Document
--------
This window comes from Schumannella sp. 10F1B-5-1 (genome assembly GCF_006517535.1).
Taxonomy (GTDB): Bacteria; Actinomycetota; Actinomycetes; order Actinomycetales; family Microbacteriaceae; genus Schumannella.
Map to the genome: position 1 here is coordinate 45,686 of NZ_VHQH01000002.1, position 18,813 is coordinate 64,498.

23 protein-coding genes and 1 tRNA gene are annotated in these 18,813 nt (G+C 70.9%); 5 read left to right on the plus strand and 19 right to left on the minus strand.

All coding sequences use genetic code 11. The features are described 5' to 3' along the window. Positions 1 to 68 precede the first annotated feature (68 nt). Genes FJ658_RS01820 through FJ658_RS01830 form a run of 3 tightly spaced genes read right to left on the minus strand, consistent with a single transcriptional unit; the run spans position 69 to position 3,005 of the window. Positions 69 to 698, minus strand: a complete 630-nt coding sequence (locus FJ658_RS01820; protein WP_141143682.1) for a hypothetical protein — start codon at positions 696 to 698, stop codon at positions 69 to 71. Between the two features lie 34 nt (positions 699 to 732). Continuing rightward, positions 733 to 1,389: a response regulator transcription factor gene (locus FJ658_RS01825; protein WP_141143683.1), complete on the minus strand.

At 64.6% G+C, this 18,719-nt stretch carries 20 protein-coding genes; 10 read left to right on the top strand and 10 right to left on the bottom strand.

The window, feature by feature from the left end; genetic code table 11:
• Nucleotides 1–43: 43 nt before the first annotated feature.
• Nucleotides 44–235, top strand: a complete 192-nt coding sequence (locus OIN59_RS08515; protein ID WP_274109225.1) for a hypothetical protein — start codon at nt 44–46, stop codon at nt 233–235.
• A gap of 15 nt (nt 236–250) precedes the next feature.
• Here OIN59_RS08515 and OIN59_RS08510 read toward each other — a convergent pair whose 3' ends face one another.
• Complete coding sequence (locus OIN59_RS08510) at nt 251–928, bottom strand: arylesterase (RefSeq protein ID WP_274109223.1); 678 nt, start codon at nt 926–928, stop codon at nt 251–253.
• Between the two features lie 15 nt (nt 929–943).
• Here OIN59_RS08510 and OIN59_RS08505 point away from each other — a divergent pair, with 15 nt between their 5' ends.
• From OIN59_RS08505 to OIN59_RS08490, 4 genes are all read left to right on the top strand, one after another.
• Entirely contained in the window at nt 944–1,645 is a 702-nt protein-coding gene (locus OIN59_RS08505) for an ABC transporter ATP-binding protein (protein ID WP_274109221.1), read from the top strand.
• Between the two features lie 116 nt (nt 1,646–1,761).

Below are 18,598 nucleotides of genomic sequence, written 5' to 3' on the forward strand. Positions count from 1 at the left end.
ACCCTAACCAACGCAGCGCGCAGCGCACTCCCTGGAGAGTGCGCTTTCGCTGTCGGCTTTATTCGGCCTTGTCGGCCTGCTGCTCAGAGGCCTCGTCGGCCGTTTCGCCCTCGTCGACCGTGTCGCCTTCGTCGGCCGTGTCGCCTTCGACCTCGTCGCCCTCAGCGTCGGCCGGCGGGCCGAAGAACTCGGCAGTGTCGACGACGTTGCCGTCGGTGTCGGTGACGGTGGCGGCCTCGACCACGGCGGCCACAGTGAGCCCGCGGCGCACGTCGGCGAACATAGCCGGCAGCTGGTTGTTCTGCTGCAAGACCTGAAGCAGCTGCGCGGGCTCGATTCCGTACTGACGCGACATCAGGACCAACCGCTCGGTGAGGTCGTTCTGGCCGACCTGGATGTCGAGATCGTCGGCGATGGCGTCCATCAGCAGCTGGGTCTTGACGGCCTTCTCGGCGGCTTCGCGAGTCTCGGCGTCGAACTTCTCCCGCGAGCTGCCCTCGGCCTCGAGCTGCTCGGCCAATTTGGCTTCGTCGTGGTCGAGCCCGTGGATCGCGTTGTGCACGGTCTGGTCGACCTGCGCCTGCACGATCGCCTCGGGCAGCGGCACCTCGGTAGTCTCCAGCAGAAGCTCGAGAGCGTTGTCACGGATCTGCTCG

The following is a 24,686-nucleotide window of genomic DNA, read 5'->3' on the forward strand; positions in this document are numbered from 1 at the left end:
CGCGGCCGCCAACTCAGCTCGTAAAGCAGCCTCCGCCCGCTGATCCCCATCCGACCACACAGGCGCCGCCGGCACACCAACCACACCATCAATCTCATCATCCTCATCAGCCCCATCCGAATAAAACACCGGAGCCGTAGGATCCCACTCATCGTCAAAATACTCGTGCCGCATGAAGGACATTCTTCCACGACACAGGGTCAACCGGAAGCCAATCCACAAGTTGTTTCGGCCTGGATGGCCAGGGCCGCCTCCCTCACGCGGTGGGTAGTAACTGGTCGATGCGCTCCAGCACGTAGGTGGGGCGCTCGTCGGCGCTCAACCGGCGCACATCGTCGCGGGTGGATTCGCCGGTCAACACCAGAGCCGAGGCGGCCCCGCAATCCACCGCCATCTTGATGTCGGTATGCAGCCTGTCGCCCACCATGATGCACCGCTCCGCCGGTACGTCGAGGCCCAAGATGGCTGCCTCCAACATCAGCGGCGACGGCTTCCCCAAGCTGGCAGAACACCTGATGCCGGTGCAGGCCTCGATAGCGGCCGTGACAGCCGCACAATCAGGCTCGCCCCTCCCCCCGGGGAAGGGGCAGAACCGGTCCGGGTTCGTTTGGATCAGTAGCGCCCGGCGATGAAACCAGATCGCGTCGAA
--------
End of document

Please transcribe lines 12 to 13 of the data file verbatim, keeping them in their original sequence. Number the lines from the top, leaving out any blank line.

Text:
• Complete coding sequence (locus OIN59_RS08510) at nt 251–928, bottom strand: arylesterase (RefSeq protein ID WP_274109223.1); 678 nt, start codon at nt 926–928, stop codon at nt 251–253.
• Between the two features lie 15 nt (nt 929–943).